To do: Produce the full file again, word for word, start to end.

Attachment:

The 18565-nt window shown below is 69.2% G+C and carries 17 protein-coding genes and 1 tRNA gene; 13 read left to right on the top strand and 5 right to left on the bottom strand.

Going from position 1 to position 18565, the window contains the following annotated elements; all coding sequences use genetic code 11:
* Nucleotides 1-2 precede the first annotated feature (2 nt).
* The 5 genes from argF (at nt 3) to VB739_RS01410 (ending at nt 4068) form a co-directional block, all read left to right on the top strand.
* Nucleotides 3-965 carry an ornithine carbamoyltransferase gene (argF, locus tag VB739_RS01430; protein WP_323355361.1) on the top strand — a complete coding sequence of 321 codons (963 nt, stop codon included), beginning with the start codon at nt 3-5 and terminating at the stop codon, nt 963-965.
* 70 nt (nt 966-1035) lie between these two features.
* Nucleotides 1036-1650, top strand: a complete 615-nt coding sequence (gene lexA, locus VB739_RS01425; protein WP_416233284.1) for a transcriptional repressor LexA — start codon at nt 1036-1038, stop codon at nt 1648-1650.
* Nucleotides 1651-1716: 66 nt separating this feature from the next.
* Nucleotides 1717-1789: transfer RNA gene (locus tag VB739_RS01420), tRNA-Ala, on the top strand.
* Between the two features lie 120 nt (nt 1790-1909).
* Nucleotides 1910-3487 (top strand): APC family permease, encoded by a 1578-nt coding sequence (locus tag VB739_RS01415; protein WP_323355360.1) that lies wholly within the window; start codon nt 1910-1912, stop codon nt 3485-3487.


The 18565-nt window shown below is 69.2% G+C and carries 17 protein-coding genes and 1 tRNA gene; 13 read left to right on the top strand and 5 right to left on the bottom strand.

Going from position 1 to position 18565, the window contains the following annotated elements; all coding sequences use genetic code 11:
* Nucleotides 1-2 precede the first annotated feature (2 nt).
* The 5 genes from argF (at nt 3) to VB739_RS01410 (ending at nt 4068) form a co-directional block, all read left to right on the top strand.
* Nucleotides 3-965 carry an ornithine carbamoyltransferase gene (argF, locus tag VB739_RS01430; protein WP_323355361.1) on the top strand — a complete coding sequence of 321 codons (963 nt, stop codon included), beginning with the start codon at nt 3-5 and terminating at the stop codon, nt 963-965.
* 70 nt (nt 966-1035) lie between these two features.
* Nucleotides 1036-1650, top strand: a complete 615-nt coding sequence (gene lexA, locus VB739_RS01425; protein WP_416233284.1) for a transcriptional repressor LexA — start codon at nt 1036-1038, stop codon at nt 1648-1650.
* Nucleotides 1651-1716: 66 nt separating this feature from the next.
* Nucleotides 1717-1789: transfer RNA gene (locus tag VB739_RS01420), tRNA-Ala, on the top strand.
* Between the two features lie 120 nt (nt 1790-1909).
* Nucleotides 1910-3487 (top strand): APC family permease, encoded by a 1578-nt coding sequence (locus tag VB739_RS01415; protein WP_323355360.1) that lies wholly within the window; start codon nt 1910-1912, stop codon nt 3485-3487.